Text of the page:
By Rubin, Elizabeth
Newsweek , Vol. 157, No. 11
Feminists--Beliefs, opinions and attitudes
Egyptian Revolution, 2011--Demographic aspects
Ismail, Gamila--Political activity
Ismail, Gamila--Beliefs, opinions and attitudes
El Saadawi, Nawal--Appreciation
El Saadawi, Nawal--Works
El Saadawi, Nawal--Political activity
El Saadawi, Nawal--Beliefs, opinions and attitudes
Byline: Elizabeth Rubin
How three generations of activists--a physician, a television personality, and a graphic artist--
joined the Cairo protests to launch a revolution of their own.
At the height of the protests in Cairo's Tahrir Square, I saw the crowds cleaved by a stream of girls and young women in pink and blue veils. Men formed a shield around them so they could move through the square unimpeded. When a solitary man tried to join the procession, he was turned away: "No! This is the women's revolution." To which one of the women added: "We are here as women, but we are speaking out for everyone."
The novelist and essayist Ahdaf Soueif, who was in the square passing out cookies, was in an ecstatic mood. "What we are seeing is not a shift in personality, but people finally able to access their personalities." She says she and her women friends were thinking of issuing a statement asking, "Can we get rid of this whole gender thing?"
In the euphoric, even utopian, atmosphere of Tahrir, everyone talked of the Egyptians' psychological breakthrough. Walls of fear, class, and even gender were broken. There was no feminism or ideology. Women were simply demanding the same pragmatic constitutional changes that every Egyptian wants. Everything is up for debate, including the Islamic laws that remain within the Constitution. But the "gender thing" cannot be so easily expunged in a culture where women have been, in many respects, second-class citizens, despite the crucial role they have always played in nurturing democracy and nationalism over the last century.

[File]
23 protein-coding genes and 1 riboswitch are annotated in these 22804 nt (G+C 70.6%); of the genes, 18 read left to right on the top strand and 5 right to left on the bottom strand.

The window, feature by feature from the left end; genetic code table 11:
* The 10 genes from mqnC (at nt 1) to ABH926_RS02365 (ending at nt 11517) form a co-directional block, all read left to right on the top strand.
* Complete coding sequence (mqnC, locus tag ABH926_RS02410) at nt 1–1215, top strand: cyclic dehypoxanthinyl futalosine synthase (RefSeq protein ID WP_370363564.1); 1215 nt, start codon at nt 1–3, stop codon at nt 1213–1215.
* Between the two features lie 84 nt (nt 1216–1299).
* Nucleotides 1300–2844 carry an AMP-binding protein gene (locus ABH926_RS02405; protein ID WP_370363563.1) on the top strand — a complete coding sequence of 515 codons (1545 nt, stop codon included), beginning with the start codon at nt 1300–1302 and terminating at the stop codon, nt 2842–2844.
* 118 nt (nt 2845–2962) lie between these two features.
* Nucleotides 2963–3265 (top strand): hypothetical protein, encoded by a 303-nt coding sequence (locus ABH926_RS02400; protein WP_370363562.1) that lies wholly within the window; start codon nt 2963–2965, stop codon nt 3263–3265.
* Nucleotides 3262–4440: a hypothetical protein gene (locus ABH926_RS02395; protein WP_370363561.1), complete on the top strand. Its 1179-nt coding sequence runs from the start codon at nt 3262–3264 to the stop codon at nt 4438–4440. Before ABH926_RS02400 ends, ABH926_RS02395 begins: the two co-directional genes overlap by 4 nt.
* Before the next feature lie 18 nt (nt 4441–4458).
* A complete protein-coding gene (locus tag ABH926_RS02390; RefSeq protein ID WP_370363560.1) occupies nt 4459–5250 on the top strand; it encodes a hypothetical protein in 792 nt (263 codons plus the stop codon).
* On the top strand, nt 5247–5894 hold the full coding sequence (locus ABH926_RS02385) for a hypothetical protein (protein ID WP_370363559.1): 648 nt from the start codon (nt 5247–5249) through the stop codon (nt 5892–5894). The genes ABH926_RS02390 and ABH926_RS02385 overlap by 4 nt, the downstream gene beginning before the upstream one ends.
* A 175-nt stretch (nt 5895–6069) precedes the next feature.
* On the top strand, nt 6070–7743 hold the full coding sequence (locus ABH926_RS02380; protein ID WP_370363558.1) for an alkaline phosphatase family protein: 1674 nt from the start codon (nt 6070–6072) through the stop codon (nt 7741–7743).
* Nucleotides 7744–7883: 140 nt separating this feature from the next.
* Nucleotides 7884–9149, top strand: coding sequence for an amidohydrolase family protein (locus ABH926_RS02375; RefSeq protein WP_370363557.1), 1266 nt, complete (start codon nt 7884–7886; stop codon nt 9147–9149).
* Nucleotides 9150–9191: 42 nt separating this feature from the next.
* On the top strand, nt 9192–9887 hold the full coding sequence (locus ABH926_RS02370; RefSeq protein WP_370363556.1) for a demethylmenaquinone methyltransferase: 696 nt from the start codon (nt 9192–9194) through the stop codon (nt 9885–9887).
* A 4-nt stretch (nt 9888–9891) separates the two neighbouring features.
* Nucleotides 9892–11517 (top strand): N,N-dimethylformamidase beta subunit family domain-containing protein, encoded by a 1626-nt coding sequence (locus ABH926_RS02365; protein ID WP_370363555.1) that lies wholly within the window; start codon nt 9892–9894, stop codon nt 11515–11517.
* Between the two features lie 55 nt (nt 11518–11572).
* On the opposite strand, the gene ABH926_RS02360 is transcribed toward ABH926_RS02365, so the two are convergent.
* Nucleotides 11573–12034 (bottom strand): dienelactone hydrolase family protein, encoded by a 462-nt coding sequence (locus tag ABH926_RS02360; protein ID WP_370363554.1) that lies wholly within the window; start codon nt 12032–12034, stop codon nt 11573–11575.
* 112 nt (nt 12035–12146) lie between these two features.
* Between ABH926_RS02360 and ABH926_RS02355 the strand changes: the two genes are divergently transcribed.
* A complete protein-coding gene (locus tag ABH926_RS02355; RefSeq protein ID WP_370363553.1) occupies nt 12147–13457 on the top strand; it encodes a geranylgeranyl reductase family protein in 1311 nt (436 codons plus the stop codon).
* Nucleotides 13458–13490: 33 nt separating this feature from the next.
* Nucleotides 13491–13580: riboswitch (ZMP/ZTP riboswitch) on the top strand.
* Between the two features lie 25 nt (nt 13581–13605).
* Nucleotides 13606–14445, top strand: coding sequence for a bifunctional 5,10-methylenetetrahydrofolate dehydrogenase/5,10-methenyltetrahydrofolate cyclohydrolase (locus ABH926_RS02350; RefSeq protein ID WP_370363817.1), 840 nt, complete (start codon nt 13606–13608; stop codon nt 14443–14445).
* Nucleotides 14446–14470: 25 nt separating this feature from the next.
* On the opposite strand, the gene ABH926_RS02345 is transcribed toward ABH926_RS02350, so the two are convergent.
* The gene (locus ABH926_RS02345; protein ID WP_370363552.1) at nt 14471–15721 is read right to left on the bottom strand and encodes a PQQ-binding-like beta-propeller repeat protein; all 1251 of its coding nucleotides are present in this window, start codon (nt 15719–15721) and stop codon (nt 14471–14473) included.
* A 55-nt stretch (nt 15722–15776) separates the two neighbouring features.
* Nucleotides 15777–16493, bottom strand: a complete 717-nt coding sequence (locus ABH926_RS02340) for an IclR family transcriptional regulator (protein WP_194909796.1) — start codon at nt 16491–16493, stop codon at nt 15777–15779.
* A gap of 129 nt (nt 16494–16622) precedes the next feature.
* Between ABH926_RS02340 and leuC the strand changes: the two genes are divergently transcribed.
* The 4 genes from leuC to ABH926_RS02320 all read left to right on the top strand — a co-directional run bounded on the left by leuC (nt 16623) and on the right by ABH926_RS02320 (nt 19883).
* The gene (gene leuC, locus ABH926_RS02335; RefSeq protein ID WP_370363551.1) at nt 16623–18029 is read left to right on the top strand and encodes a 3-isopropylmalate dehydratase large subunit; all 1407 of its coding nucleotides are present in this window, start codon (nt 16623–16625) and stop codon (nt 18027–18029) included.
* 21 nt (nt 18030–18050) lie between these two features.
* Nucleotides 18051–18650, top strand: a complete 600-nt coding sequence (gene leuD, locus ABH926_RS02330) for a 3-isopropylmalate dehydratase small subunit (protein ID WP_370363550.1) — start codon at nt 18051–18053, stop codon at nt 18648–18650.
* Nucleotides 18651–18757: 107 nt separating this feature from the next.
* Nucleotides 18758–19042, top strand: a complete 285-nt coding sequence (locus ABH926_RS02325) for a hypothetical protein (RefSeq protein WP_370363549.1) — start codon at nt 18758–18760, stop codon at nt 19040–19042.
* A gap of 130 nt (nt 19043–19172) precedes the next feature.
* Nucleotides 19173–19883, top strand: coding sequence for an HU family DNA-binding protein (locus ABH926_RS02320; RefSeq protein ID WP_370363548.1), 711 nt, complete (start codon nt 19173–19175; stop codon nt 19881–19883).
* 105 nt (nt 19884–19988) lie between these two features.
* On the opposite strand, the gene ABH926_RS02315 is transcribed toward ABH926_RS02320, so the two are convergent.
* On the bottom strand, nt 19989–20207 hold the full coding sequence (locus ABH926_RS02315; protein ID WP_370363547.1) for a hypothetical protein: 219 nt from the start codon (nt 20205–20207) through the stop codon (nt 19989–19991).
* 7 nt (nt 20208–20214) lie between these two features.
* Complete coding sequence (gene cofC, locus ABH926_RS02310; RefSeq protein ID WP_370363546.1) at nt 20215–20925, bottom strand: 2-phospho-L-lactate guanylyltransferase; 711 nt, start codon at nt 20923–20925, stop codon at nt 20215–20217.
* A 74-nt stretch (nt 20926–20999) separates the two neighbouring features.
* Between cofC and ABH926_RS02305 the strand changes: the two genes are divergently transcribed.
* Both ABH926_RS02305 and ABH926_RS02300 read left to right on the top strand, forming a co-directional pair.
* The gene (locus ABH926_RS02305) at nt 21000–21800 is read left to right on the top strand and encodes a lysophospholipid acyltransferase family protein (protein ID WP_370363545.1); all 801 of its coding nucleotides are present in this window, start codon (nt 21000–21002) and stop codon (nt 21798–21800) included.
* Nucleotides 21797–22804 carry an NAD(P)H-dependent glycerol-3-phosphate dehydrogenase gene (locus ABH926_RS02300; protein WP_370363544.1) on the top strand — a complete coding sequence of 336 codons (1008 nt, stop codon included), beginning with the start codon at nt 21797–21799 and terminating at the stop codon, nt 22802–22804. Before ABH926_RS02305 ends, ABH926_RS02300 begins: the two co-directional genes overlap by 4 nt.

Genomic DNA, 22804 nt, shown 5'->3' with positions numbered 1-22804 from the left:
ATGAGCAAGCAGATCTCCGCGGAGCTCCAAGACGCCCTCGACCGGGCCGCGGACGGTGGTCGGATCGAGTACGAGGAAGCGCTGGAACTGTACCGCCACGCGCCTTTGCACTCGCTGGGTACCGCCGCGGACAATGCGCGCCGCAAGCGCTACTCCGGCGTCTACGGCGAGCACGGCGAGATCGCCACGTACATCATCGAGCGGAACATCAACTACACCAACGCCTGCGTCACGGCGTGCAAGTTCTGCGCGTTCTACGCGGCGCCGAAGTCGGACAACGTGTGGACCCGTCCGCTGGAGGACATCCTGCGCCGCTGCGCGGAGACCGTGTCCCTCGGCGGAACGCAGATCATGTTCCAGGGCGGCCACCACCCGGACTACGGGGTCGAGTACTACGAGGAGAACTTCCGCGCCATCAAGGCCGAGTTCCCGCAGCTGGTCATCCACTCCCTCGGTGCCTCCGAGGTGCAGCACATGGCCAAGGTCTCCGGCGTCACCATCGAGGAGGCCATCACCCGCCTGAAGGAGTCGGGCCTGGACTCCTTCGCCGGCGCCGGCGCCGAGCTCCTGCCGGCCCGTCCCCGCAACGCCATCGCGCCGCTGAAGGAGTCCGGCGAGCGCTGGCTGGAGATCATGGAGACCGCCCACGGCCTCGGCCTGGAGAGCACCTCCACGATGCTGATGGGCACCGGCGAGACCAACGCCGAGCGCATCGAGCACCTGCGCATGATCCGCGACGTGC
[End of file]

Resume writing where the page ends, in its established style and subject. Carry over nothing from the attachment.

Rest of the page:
Unlike in Saudi Arabia, where women cannot even drive a car, women in Egypt have always held prominent public roles in the media, film, literature, and civil society. Nonetheless, patriarchal laws are still inscribed in the Constitution. And conservative mores have steadily seeped into the culture from the Gulf states, where millions of Egyptians have been forced to migrate for work over the last few decades. The numbers of women in Parliament, for example, are telling: only four won seats in the 2005 elections.
The story of Egyptian female power may date back to Cleopatra, but the name I heard among women and intellectuals around Tahrir (Liberation) Square was that of Hoda Shaarawi, who was in the forefront of the 1919 revolution against the British and, in 1923, famously tossed off her veil in public. It was a symbolic act of rebellion, resented by the religious establishment and too shocking for universal adoption, but Shaarawi inspired a generation with her inch-by-inch fight for women's personal and political rights--the abolition of polygamy, the right to divorce.
Around the time Shaarawi died in 1947, a girl named Nawal El Saadawi in Kafr Tahla, a village north of Cairo, had already taken up the torch. Jailed, menaced, and exiled throughout her life, Saadawi is now 79 and could be found protesting in the square every day.
Saadawi's father was a progressive man, an official who had taken part in the 1919 rebellion but followed the custom of having his daughter (one of nine children) married off at the age of 10. Or, rather, trying. Nawal had already fallen in love with literature. She'd read Jane Eyre and pretended to be mad when the suitors came around. She went on to graduate from medical school, become a chest surgeon, and marry a fellow student who ran off to Suez as a guerrilla fighter against the British and returned a broken man and drug addict. In the 1967 war with Israel she volunteered as a doctor in the trenches and in the Palestinian camps in Jordan. The experience radicalized her. She wrote a novel about a Palestinian fighter she'd met. In 1972 she broke even more taboos than Hoda Shaarawi did by writing Women and Sex, which dealt with female desire, religion, and genital mutilation. Unsurprisingly, it angered the religious and political authorities. By then she'd been working in the Ministry of Health for 14 years. …